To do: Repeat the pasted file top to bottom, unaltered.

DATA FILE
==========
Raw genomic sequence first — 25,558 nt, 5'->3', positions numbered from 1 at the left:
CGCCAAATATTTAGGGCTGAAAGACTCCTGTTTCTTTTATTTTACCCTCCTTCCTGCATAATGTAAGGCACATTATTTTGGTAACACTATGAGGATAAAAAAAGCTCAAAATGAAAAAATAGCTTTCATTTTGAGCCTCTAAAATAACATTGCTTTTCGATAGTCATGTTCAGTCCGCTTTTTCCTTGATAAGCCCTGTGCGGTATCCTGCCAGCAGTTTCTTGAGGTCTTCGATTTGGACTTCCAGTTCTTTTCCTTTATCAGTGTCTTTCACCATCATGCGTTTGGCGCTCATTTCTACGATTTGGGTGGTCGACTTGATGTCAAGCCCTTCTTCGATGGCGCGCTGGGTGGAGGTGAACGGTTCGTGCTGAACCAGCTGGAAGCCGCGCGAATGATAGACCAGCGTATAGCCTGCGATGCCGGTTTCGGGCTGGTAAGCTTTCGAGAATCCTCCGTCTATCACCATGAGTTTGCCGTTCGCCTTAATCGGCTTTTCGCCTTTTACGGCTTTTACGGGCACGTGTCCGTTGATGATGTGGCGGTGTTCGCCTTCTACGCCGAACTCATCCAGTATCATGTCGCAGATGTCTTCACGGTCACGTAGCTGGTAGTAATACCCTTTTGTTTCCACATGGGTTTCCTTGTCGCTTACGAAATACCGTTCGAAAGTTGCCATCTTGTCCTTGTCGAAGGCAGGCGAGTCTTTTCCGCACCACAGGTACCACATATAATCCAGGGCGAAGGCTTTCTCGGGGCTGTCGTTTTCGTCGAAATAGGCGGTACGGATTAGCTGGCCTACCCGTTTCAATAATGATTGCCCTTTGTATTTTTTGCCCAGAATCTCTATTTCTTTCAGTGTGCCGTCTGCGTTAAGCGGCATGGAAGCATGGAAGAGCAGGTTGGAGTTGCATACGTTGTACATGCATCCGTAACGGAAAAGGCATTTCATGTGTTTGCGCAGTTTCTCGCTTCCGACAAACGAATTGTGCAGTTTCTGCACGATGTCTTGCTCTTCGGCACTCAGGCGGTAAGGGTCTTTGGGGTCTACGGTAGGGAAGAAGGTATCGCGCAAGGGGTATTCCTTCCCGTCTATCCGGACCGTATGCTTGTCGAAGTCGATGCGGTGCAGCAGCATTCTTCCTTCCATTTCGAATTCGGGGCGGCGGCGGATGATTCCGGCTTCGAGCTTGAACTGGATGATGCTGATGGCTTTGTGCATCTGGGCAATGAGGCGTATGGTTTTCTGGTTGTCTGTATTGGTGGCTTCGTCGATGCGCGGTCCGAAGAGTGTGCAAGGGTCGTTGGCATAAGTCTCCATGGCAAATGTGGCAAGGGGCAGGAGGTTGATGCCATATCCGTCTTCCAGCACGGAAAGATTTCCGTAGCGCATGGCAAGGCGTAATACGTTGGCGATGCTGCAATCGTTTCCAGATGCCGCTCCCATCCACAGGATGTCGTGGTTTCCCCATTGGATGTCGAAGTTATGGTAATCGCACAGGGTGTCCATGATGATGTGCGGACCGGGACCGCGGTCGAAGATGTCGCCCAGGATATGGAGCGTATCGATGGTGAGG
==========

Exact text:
Raw genomic sequence first — 25,558 nt, 5'->3', positions numbered from 1 at the left:
CGCCAAATATTTAGGGCTGAAAGACTCCTGTTTCTTTTATTTTACCCTCCTTCCTGCATAATGTAAGGCACATTATTTTGGTAACACTATGAGGATAAAAAAAGCTCAAAATGAAAAAATAGCTTTCATTTTGAGCCTCTAAAATAACATTGCTTTTCGATAGTCATGTTCAGTCCGCTTTTTCCTTGATAAGCCCTGTGCGGTATCCTGCCAGCAGTTTCTTGAGGTCTTCGATTTGGACTTCCAGTTCTTTTCCTTTATCAGTGTCTTTCACCATCATGCGTTTGGCGCTCATTTCTACGATTTGGGTGGTCGACTTGATGTCAAGCCCTTCTTCGATGGCGCGCTGGGTGGAGGTGAACGGTTCGTGCTGAACCAGCTGGAAGCCGCGCGAATGATAGACCAGCGTATAGCCTGCGATGCCGGTTTCGGGCTGGTAAGCTTTCGAGAATCCTCCGTCTATCACCATGAGTTTGCCGTTCGCCTTAATCGGCTTTTCGCCTTTTACGGCTTTTACGGGCACGTGTCCGTTGATGATGTGGCGGTGTTCGCCTTCTACGCCGAACTCATCCAGTATCATGTCGCAGATGTCTTCACGGTCACGTAGCTGGTAGTAATACCCTTTTGTTTCCACATGGGTTTCCTTGTCGCTTACGAAATACCGTTCGAAAGTTGCCATCTTGTCCTTGTCGAAGGCAGGCGAGTCTTTTCCGCACCACAGGTACCACATATAATCCAGGGCGAAGGCTTTCTCGGGGCTGTCGTTTTCGTCGAAATAGGCGGTACGGATTAGCTGGCCTACCCGTTTCAATAATGATTGCCCTTTGTATTTTTTGCCCAGAATCTCTATTTCTTTCAGTGTGCCGTCTGCGTTAAGCGGCATGGAAGCATGGAAGAGCAGGTTGGAGTTGCATACGTTGTACATGCATCCGTAACGGAAAAGGCATTTCATGTGTTTGCGCAGTTTCTCGCTTCCGACAAACGAATTGTGCAGTTTCTGCACGATGTCTTGCTCTTCGGCACTCAGGCGGTAAGGGTCTTTGGGGTCTACGGTAGGGAAGAAGGTATCGCGCAAGGGGTATTCCTTCCCGTCTATCCGGACCGTATGCTTGTCGAAGTCGATGCGGTGCAGCAGCATTCTTCCTTCCATTTCGAATTCGGGGCGGCGGCGGATGATTCCGGCTTCGAGCTTGAACTGGATGATGCTGATGGCTTTGTGCATCTGGGCAATGAGGCGTATGGTTTTCTGGTTGTCTGTATTGGTGGCTTCGTCGATGCGCGGTCCGAAGAGTGTGCAAGGGTCGTTGGCATAAGTCTCCATGGCAAATGTGGCAAGGGGCAGGAGGTTGATGCCATATCCGTCTTCCAGCACGGAAAGATTTCCGTAGCGCATGGCAAGGCGTAATACGTTGGCGATGCTGCAATCGTTTCCAGATGCCGCTCCCATCCACAGGATGTCGTGGTTTCCCCATTGGATGTCGAAGTTATGGTAATCGCACAGGGTGTCCATGATGATGTGCGGACCGGGACCGCGGTCGAAGATGTCGCCCAGGATATGGAGCGTATCGATGGTGAGG